Inflation: The Thief of Your Future

We all know that the price of goods and services increase over time. However, many of us don’t understand why or how those prices increase. In order to shed light on this subject, today we will be looking at the “hidden tax” called inflation.

A technical definition of inflation is ‘the quantitative measure of the rate at which the average price level of a basket of selected goods and services in an economy increases over a period of time.’

Inflation is often presented as a percentage. As the percentage increases, purchasing power decreases. To better understand this, consider the price of an orange. If you are making $10 per hour in 2018 and 2019, but the price of an orange goes from $1.00 to $1.10, your overall purchasing power decreases by $0.10. You went from being able to purchase 10 organes/hour of work, to 9.09 oranges/hour of work.

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If after reading this article you want more information on inflation, you can also check out Are the Posted Inflation Rates a Lie?

In that article, we talk more about how inflation is calculated. However, in this article, we want to focus on why the government likes inflation, and the overall effect it has on you.

Why the Gov’t Loves Inflation

There are several key reasons why governments love inflation. In the short term, it can boost overall economic output and helps the government to justify increased tax rates.

However, these benefits only stay in effect until inflation catches up. Inflation is a lagging indicator. This means it takes a while for inflation to take effect once the money is deployed.

As we stated earlier, inflation is the measure of an increased cost of a basket of goods & services. One way that inflation is created is by an increase in the money supply.

An increase in the money supply comes in two forms. First, and most historically accurate, is the lowering of interest rates. As the central bank authority cuts interest rates, it trickles down to the consumer and the consumer can take out large loans and afford to pay more for things they wish to purchase, such as housing. Obviously, if there are more buyers with deeper pockets, it will inflate the price of real estate.

The second form of inflation is a bit more tricky. If the central banks have lowered interest rates as much as they feel comfortable doing, the second option is to create additional money supply through the printing of new money. As money is printed, the government can use that money to fund social programs and purchase goods and services for the upgrade of infrastructure.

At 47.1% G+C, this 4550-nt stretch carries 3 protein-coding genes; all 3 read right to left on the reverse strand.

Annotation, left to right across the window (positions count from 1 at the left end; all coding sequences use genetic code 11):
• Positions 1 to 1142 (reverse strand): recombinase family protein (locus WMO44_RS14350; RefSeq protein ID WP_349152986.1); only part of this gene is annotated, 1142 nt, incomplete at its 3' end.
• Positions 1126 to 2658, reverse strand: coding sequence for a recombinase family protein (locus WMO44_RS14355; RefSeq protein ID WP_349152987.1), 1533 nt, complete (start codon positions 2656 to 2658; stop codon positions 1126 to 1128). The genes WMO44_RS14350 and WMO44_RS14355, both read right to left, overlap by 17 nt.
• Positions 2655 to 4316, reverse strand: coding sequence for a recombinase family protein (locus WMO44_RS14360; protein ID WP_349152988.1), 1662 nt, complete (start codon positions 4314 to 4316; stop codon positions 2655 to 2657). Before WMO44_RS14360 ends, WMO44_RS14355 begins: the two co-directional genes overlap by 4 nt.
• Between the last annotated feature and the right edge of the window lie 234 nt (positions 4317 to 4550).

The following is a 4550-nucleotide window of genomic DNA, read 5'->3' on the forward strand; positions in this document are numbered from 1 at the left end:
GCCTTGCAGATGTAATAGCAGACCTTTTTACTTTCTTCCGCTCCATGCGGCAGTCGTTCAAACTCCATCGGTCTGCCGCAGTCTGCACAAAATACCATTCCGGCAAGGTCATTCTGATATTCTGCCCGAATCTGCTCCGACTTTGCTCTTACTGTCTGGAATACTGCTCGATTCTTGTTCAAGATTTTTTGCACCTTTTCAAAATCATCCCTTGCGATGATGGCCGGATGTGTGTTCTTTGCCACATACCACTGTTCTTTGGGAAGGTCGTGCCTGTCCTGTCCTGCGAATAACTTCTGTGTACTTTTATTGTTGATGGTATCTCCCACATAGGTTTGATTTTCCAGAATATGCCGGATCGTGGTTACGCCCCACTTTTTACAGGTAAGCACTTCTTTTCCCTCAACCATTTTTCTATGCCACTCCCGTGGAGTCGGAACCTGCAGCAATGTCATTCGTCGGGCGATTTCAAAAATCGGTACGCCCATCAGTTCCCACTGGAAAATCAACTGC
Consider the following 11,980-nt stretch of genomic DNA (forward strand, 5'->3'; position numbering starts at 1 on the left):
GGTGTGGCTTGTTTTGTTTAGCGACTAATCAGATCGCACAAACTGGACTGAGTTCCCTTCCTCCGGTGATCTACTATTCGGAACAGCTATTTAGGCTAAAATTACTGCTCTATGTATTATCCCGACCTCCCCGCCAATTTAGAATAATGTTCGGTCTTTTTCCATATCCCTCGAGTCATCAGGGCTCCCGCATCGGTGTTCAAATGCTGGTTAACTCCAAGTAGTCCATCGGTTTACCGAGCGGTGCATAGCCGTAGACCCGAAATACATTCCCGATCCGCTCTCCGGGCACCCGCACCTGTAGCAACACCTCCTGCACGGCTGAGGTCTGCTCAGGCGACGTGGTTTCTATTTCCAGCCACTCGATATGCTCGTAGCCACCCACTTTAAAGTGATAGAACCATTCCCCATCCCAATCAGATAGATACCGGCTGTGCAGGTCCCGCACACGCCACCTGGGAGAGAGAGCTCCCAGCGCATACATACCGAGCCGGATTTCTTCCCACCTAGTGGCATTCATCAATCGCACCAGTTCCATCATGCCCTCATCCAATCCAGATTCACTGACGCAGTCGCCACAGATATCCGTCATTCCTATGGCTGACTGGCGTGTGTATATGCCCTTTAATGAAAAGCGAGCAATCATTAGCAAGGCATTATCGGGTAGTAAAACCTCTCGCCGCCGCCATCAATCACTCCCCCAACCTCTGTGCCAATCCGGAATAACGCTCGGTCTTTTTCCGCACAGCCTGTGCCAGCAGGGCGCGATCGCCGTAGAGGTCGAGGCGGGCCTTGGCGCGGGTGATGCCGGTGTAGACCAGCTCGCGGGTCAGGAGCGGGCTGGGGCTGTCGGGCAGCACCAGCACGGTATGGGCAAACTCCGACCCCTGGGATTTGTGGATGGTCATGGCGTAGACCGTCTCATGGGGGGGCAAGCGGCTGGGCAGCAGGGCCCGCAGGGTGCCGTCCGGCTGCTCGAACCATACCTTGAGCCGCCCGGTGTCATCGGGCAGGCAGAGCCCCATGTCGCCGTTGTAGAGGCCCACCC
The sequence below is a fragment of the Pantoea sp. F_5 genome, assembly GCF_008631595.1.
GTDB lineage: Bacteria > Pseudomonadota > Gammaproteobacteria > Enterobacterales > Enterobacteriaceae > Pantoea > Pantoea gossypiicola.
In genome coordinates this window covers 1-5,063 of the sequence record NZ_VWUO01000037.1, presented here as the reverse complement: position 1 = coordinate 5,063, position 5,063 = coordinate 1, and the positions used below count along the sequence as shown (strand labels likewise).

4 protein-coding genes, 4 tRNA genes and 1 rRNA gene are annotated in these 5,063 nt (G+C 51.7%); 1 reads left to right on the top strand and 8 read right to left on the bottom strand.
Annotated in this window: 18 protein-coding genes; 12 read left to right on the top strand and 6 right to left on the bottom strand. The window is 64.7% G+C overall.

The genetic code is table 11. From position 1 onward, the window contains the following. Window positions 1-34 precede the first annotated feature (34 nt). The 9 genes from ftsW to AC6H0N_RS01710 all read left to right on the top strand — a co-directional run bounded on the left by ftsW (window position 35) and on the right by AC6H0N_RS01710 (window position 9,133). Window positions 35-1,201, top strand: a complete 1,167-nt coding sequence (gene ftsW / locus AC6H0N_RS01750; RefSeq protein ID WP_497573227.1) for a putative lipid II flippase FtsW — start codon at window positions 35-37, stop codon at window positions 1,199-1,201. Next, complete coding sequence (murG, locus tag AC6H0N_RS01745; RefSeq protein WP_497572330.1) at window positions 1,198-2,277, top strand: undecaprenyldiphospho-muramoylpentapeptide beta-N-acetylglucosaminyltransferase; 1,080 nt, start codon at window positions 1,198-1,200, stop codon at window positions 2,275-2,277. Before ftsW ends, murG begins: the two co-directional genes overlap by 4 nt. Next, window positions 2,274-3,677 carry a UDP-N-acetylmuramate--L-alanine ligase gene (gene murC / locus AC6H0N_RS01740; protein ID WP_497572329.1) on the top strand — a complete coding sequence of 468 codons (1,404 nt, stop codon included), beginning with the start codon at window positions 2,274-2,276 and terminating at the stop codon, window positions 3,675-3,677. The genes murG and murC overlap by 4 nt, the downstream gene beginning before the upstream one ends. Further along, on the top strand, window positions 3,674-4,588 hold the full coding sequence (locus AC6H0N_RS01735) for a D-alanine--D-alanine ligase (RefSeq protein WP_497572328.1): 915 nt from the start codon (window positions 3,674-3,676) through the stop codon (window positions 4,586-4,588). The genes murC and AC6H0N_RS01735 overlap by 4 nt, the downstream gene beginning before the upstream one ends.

The newly printed money enters the economy and is passed down to consumers through government purchases (funding social programs, infrastructure, etc). That is one way the government deploys the newly printed money. The more money the government deploys, the higher inflation will be.

Now that the money is in circulation, inflation will start catching up. So although there was a short term boost to the economy, the effects are short-lived.

Looking at long term reasons why the government likes inflation; it reduces a government’s debt repayment requirements.

Effects on Government Debt

As the government directs the central bank to print more money, the money that is currently in circulation, (aka. the money that the public holds) decreases in value. This is a simple economics principle – the more supply there is to meet demand, the lower the value of the item.

Debt behaves similar to money, in the sense that it is a promise to pay in the future. The same economic principle above can be applied to consumer and government debt.

If Canada borrows $5 billion from investors in the form of Canada Savings Bonds, then has the Bank of Canada print more money, when Canada repays those Canada Savings Bonds, they are doing so with new dollars created out of thin air. This makes it easier for Canada to repay its debt to those that hold its debt.

Inflation and interest Rates

As mentioned earlier, governments primarily use the lowering of interest rates to induce some healthy inflation and growth. However, interest rates can also be raised to slow inflation down if prices are climbing too fast.

This process is called monetary policy – monetary policy addresses interest rates and the supply of money in circulation.

Interest rates have an inverse relationship with inflation. If inflation is high, the government will increase interest rates in order to push it down. If inflation is low, they will decrease interest rates in order to help push it up.